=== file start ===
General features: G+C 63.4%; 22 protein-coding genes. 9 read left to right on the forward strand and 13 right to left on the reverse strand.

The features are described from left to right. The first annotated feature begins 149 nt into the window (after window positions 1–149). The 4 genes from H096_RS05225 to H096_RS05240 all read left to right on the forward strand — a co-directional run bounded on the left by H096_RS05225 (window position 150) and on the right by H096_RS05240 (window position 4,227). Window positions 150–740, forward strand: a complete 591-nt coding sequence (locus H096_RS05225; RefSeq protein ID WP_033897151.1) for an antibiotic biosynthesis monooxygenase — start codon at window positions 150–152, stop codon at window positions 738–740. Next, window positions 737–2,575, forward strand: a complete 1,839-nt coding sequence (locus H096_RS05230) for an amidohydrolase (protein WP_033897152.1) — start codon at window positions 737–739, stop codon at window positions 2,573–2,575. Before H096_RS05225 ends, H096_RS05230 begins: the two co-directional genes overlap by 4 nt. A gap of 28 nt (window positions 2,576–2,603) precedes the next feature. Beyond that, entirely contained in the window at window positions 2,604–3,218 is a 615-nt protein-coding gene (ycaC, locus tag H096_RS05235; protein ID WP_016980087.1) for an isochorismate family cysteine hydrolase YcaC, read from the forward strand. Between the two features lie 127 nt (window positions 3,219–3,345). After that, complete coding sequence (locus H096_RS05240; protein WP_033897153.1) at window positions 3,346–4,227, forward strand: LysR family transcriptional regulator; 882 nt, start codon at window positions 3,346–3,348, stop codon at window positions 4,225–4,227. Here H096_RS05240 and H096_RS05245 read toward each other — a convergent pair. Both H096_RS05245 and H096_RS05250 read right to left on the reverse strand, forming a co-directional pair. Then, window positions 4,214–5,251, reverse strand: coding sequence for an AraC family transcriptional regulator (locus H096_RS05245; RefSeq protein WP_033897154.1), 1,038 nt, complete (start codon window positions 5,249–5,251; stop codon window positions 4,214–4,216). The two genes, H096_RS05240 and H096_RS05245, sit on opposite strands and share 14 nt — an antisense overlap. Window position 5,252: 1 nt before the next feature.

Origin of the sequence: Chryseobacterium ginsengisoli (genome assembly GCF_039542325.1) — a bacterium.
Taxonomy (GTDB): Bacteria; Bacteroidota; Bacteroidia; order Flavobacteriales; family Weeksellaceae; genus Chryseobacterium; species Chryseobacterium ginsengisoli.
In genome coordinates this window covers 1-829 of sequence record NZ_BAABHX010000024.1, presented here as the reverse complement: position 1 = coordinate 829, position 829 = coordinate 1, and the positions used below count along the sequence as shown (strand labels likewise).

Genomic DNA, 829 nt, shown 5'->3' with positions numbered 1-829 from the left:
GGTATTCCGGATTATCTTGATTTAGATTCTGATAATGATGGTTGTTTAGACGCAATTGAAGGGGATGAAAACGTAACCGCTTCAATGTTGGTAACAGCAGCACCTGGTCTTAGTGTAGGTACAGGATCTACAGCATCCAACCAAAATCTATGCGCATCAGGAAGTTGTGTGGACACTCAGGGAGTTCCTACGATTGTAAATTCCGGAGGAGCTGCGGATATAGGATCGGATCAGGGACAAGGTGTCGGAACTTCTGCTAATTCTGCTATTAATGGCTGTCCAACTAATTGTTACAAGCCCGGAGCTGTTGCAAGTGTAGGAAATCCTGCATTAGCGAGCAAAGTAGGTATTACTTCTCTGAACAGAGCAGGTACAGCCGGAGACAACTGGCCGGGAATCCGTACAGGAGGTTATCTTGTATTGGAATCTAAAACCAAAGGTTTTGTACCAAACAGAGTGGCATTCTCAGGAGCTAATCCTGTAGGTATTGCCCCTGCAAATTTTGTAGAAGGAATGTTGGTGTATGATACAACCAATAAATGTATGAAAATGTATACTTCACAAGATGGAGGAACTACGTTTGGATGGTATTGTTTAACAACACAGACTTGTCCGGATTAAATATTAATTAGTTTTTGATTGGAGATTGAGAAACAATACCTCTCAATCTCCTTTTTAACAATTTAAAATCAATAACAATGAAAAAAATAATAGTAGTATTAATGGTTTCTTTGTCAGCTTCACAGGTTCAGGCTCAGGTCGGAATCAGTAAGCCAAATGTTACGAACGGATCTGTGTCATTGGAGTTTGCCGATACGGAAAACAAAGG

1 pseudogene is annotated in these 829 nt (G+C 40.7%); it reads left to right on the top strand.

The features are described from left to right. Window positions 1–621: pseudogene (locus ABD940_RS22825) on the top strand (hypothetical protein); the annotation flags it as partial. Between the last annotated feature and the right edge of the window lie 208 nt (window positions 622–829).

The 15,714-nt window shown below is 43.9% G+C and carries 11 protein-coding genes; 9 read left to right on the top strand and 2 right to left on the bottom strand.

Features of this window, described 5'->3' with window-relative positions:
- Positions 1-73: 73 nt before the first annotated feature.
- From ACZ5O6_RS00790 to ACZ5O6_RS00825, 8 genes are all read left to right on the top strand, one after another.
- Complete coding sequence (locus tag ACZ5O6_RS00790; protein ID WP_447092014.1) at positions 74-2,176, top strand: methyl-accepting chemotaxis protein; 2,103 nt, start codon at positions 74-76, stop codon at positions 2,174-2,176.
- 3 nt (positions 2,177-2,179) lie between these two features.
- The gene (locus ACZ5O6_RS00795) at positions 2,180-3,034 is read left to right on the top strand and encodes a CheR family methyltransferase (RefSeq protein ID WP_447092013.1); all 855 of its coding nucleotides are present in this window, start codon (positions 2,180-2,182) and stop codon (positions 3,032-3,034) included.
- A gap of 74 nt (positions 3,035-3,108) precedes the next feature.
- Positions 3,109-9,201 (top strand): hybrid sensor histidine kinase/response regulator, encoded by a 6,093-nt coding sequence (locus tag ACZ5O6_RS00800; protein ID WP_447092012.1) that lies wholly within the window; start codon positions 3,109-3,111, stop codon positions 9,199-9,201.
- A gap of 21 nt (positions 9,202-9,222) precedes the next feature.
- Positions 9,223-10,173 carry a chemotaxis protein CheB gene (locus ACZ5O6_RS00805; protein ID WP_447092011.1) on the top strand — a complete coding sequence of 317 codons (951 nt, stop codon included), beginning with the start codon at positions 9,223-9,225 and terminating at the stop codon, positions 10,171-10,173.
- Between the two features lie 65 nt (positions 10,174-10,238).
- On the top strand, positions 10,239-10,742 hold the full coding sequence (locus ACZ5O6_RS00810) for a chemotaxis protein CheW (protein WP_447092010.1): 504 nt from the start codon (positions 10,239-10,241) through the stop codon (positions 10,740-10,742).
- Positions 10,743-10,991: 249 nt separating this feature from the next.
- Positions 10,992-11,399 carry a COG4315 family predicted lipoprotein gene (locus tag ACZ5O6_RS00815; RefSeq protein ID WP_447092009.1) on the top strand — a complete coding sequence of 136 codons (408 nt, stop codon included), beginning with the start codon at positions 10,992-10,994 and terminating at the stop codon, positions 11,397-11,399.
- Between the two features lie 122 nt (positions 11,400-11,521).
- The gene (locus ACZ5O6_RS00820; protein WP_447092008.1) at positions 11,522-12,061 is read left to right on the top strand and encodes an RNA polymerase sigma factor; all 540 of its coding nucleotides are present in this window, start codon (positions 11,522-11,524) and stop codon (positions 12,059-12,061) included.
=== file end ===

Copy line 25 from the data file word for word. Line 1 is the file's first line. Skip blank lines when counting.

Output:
- Between the two features lie 122 nt (positions 11,400-11,521).